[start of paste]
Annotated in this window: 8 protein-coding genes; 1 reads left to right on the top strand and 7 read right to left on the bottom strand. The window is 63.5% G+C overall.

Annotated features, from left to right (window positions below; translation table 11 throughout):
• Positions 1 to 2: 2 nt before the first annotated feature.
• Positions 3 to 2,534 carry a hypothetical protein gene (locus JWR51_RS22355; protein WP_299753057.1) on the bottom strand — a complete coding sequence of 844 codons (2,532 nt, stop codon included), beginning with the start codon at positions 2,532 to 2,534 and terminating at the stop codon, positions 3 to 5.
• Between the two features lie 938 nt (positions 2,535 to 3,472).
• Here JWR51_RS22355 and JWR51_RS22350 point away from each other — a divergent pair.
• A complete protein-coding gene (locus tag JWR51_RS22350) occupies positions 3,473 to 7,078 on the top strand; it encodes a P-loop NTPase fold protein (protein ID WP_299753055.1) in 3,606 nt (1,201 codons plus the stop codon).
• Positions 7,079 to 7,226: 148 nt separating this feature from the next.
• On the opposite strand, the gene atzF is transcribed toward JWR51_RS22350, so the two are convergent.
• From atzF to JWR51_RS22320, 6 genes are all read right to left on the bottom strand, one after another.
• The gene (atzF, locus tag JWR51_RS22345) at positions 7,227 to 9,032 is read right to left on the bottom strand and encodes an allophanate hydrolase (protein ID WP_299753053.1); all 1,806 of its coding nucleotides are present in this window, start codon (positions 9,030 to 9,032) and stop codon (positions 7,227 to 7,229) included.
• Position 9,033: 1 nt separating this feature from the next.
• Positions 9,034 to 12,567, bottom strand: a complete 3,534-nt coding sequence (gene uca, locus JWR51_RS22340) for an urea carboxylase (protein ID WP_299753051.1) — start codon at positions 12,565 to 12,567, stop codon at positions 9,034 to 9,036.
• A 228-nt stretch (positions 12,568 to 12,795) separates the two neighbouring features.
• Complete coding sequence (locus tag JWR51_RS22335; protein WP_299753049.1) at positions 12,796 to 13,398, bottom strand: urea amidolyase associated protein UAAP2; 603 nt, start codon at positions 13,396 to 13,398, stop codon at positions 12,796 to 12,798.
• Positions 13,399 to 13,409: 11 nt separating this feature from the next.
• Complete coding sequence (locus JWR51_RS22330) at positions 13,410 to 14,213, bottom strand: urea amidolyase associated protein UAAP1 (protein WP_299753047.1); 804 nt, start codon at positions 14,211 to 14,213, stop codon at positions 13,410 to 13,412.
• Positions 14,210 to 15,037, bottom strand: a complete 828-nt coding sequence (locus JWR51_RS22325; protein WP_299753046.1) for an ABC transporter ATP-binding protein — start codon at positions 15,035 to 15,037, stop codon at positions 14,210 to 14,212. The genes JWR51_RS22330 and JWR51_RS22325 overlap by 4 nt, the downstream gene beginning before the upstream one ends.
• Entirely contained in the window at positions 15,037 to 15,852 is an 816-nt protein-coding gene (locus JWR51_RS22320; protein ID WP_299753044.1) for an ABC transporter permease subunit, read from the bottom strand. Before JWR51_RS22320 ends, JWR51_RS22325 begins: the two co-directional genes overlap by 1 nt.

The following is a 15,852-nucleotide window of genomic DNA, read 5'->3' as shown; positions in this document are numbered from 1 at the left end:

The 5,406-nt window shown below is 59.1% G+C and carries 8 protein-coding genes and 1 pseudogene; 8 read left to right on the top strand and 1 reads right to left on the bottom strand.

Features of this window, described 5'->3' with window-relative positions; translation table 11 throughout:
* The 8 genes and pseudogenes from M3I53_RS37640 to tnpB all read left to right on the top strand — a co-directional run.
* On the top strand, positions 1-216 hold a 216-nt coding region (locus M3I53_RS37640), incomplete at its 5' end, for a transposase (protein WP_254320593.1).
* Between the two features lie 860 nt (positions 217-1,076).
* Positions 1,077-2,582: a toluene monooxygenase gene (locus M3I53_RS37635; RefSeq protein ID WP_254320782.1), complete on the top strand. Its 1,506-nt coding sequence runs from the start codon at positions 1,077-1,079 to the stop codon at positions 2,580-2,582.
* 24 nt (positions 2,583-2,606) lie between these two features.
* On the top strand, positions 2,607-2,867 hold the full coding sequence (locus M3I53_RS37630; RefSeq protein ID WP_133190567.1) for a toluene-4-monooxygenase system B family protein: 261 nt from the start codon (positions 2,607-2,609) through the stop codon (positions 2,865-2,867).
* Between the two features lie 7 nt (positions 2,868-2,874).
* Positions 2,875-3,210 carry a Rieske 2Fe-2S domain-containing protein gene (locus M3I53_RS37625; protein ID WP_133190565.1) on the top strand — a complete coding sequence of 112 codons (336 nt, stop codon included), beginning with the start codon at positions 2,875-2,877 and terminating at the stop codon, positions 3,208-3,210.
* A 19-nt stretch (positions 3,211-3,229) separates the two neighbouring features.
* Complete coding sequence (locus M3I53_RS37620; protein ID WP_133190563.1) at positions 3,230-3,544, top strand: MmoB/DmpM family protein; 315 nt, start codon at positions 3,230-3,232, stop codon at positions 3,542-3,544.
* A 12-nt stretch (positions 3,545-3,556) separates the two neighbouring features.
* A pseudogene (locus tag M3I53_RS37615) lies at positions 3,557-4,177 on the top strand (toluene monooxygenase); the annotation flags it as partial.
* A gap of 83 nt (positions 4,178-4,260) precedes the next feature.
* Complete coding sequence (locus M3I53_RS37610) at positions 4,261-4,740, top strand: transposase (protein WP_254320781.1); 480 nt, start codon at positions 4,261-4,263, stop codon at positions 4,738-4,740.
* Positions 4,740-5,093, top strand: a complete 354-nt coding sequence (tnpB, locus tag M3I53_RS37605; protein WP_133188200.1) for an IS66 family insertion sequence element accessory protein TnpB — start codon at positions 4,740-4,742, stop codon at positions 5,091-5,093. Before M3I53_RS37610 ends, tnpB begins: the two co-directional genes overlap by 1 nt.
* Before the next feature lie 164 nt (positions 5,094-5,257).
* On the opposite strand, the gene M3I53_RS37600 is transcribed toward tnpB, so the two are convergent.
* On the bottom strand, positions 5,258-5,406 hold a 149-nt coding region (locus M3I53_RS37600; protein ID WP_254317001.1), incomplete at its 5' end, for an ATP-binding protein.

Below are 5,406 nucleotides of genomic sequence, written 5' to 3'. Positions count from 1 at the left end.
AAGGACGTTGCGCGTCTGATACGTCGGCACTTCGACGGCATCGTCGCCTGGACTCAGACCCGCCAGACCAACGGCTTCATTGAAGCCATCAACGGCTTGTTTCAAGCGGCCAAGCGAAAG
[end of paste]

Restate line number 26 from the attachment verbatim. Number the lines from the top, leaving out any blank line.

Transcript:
* Positions 1,077-2,582: a toluene monooxygenase gene (locus M3I53_RS37635; RefSeq protein ID WP_254320782.1), complete on the top strand. Its 1,506-nt coding sequence runs from the start codon at positions 1,077-1,079 to the stop codon at positions 2,580-2,582.